You will find the list when you scroll down.

Sepideh Yazdi

It’s easy to learn the tools to design cool stuff to impress people.

But the less impressive, nonobvious part of being a product designer is problem-solving!

This is even more important than learning the tools. Tools are the means to an end. That end is having a product that solves a problem.

It doesn’t matter how well you can use Figma or how many details you know about it.

It’s important to know how to design solutions for different problems that occur during the product life cycle.

A misconception that many of us have is that we think we are still at school!

We think that they are going to grade us on how well we can use the XYZ tool 😂 And if we make a mistake we won’t get an A.

In reality, these stuff don’t matter. You have unlimited error limits!

The problems that we are solving with our designs are in 2 categories:

  1. Repetitive problems
  2. New problems

On the surface level, a good portion of our job is to find best practices for repetitive problems. As we go deeper with the product we need to solve new problems.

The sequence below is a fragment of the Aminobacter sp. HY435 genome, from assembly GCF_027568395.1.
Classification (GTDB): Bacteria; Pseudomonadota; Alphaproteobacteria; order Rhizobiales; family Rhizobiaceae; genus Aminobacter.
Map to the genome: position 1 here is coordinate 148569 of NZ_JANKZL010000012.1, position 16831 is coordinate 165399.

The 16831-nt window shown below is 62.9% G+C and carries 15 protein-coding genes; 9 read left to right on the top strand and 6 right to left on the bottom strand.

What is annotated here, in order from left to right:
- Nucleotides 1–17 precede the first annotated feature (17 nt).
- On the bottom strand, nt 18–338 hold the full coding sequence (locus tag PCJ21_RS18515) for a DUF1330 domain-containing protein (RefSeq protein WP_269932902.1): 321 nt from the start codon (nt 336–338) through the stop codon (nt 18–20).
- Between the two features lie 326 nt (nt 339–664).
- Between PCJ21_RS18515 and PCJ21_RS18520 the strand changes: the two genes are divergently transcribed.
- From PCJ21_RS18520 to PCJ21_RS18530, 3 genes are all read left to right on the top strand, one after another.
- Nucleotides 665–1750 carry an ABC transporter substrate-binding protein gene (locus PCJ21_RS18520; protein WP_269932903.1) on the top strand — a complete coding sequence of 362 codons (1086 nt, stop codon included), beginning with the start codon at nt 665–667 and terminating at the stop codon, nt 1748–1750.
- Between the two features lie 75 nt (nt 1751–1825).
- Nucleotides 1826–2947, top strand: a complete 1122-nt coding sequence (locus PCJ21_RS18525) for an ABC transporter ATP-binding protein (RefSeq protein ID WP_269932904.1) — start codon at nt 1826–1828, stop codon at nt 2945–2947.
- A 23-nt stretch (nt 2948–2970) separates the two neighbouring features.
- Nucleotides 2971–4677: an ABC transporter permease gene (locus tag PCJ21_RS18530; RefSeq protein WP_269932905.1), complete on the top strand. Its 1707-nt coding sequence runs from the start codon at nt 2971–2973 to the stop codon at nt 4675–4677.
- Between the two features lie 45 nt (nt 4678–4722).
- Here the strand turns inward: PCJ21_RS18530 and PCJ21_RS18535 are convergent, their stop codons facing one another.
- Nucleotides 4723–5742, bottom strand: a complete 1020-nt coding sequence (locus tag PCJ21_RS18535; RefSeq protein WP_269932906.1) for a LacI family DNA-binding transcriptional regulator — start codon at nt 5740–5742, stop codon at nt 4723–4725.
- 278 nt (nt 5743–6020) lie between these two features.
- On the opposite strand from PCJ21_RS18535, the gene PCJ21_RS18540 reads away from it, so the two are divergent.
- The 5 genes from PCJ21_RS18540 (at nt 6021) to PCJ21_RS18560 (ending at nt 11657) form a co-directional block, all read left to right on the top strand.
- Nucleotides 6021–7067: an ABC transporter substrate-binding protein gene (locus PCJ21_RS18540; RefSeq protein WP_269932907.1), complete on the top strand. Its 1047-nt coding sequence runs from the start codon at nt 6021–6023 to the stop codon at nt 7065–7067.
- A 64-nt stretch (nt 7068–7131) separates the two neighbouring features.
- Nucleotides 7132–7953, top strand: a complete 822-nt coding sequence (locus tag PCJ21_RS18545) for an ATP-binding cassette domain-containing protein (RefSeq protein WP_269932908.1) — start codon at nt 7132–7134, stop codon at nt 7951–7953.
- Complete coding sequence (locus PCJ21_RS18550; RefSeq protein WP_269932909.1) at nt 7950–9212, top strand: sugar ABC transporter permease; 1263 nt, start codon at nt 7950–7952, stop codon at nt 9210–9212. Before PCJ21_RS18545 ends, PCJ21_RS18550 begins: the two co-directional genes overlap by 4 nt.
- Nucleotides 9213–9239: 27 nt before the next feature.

How should we find the best practices?

You get inspiration from other working products and samples.

I remember one of my first questions when I was starting out was: Is there a book that I can go there and read all the best practices of experience design?

The answer was obviously no! Why? Because

  1. Everything is evolving rapidly, the best practices of 2023 are not the same as the best practices of 2010!
  2. The rules aren’t written in stone and so many times the solutions depend on the situation, the user personas, and timing.

So everything is changing and there is no single resource for learning the best practices and you are telling us that learning the tools doesn’t matter so what should we learn?😂😂😂

So first of all I didn’t say learning the tools doesn’t matter, I said it is not the most important thing.

It’s like learning how to read and write! We learn how to read to be able to access deeper levels of knowledge and being able to communicate! But it is not the end goal.

As you move forward you will face fewer and fewer common problems to solve and it’s harder to find the solutions by searching online or reading articles or books.

Most of the time solutions are hidden in the deeper level of interactions with the digital products.

How can you find those patterns?

We learn these deep patterns by seeing them in different use cases.